The critic and historian proved an invaluable addition to TCM's already stellar staff, offering insight into the minds of some of the best folks working in Hollywood today.
Anna Paquin as Sookie Stackhouse on True Blood
With a show that goes in as many different directions as Alan Ball's horror series, it needs glue to hold it together. Luckily, the Oscar winner provides it as the Southern belle/victim/mystery woman.
Jerry Van Dyke as Jerry on My Name is Earl
Last year's film Waitress brought us Andy Griffith as a kindly old grouch, and here, Luther from Coach does the same.
2008 presidential acceptance speech
Barack Obama: "If there is anyone out there who still doubts that America is a place where all things are possible, who still wonders if the dream of our founders is alive in our time, who still questions the power of our democracy, tonight is your answer. It's the answer told by lines that stretched around schools and churches in numbers this nation has never seen, by people who waited three hours and four hours, many for the first time in their lives, because they believed that this time must be different, that their voices could be that difference. It's the answer spoken by young and old, rich and poor, Democrat and Republican, black, white, Hispanic, Asian, Native American, gay, straight, disabled and not disabled. Americans who sent a message to the world that we have never been just a collection of individuals or a collection of red states and blue states. We are, and always will be, the United States of America."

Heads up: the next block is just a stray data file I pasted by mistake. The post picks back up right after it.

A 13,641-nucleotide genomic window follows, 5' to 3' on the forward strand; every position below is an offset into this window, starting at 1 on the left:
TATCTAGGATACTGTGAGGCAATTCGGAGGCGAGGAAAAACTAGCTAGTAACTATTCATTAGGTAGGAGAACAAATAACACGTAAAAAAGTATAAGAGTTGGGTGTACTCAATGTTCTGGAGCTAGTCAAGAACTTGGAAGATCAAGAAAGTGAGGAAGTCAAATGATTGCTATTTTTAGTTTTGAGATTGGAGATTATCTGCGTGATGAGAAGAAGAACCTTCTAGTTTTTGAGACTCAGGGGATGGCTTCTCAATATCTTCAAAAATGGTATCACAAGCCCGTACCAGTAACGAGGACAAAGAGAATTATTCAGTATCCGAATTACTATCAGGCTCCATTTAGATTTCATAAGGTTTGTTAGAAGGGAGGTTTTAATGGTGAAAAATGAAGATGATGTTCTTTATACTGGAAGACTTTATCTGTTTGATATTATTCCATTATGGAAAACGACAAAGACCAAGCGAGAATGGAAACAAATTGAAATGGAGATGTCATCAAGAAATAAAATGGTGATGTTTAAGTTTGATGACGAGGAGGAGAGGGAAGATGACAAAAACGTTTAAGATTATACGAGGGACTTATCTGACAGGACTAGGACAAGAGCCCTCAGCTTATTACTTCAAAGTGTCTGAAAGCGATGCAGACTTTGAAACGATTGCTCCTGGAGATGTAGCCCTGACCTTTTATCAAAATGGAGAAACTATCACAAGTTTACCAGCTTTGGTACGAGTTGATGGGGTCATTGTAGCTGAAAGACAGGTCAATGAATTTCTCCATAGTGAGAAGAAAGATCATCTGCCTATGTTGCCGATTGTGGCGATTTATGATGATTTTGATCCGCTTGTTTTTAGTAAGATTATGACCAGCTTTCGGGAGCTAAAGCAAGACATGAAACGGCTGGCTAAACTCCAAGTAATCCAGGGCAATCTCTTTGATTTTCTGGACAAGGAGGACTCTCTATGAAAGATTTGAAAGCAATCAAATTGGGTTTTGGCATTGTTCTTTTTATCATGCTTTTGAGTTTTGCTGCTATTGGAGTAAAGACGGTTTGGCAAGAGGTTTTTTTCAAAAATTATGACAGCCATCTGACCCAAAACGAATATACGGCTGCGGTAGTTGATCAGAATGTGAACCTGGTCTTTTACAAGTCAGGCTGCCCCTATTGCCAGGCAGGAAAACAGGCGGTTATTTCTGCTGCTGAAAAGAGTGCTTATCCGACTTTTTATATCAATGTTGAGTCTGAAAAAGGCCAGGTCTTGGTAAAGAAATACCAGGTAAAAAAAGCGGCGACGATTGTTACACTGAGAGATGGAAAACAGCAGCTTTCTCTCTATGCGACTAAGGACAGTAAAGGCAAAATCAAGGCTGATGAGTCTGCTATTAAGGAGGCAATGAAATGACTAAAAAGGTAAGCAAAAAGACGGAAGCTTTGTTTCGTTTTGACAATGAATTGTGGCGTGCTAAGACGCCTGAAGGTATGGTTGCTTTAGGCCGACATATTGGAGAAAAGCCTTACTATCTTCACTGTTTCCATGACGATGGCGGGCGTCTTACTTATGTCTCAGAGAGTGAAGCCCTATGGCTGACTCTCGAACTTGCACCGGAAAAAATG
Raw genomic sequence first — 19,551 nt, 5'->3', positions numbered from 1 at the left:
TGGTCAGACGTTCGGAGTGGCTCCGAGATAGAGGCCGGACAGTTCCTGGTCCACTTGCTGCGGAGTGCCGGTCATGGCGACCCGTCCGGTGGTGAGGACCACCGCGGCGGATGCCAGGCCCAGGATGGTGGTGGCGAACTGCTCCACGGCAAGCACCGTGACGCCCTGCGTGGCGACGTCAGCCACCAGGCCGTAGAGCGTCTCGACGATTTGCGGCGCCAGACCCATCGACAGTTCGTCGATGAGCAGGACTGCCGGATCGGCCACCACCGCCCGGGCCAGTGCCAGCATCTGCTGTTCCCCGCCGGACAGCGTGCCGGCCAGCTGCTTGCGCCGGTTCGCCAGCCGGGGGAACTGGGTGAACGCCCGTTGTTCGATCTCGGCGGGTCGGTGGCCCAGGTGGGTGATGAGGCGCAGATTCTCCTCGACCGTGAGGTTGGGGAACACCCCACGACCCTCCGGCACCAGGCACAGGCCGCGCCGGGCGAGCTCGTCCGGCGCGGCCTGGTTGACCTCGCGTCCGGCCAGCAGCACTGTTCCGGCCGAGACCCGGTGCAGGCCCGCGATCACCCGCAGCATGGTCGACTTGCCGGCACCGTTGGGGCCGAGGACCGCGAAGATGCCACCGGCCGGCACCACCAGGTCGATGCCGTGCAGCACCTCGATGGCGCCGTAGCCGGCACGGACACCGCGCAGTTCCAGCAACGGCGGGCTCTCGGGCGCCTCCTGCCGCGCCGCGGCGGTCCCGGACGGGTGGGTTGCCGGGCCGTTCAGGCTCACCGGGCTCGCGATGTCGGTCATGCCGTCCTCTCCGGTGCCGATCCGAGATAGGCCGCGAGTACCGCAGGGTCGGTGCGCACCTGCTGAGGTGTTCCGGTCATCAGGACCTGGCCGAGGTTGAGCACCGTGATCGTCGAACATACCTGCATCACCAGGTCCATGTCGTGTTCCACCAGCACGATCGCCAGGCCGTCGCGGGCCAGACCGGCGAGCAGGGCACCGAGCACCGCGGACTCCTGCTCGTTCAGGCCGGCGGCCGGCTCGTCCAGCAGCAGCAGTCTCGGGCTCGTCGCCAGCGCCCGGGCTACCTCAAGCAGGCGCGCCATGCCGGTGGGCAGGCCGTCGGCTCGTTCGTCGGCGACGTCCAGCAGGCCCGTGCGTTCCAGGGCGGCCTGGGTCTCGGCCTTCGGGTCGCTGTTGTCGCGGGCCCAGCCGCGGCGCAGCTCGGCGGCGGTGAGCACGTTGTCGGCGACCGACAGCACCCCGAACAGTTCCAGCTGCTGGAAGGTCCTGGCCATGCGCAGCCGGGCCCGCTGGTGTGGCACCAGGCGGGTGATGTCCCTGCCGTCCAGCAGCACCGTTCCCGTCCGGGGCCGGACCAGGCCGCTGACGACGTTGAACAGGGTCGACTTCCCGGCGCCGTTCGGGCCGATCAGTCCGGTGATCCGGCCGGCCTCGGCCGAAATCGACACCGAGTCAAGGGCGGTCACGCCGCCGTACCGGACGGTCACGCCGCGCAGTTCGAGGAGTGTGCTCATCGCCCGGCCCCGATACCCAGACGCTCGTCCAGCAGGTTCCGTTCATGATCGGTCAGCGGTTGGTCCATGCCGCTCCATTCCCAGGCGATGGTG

2008 presidential concession speech
Sen. John McCain (R-AZ): "I would not -- I would not be an -- an American worthy of the name, should I regret a fate that has allowed me the extraordinary privilege of serving this country for a half a century. Today, I was a candidate for the highest office in the country I love so much. And tonight, I remain her servant. That is blessing enough for anyone..."
A Colbert Christmas
Stephen Colbert: "My guest tonight is Elvis Costello. For our younger viewers, think of him as an older, male Avril Lavigne. But instead of skateboarding, he sings about people dying in shipyards."
Keith Olbermann: "If you voted for this Proposition or support those who did or the sentiment they expressed, I have some questions, because, truly, I do not understand. Why does this matter to you? What is it to you? In a time of impermanence and fly-by-night relationships, these people over here want the same chance at permanence and happiness that is your option. They don't want to deny you yours. They don't want to take anything away from you. They want what you want—a chance to be a little less alone in the world."
Vince Gill: “I got a Grammy handed to me by a Beatle. Did that happen to you, Kanye?”
It's Always Sunny in Philadelphia
Charlie (Charlie Day): "Wild card, bitches!"
My Name is Earl
Buddy (Seth Green): "Have you ever seen a movie without Burt Reynolds in it?"
Earl (Jason Lee): "Not all the way through, no."
Saturday Night Live
Tina Fey: "Bitch is the new black."
Kent Brockman (Harry Shearer): "With Springfield's primary now first in the nation, our humble city is overrun with candidates, newshounds, spin doctors, hacks, flacks, Russerts, Blitzers and even the occasional voter. Sir, do you have a preference?"
Moe (Hank Azaria): "Yeah, I like girls, fruit loop."
Kent Brockman: "Oh. Are you a registered voter?"
Moe: "I'm a registered… something."
World News Tonight
Sarah Palin: “As Putin rears his head and comes into the air space of the United States of America, where do they go? It's Alaska."
BEST SHOW I STILL DON'T CARE ABOUT:
30 Rock (NBC)
BEST SHOW THAT GOT COMPLETELY DESECRATED IN 2008:
At the Movies (Syndicated)
Richard Roeper and Roger Ebert (Chicago Sun-Times)
Ben Lyons (E!) and Ben Mankiewicz (Turner Classic Movies)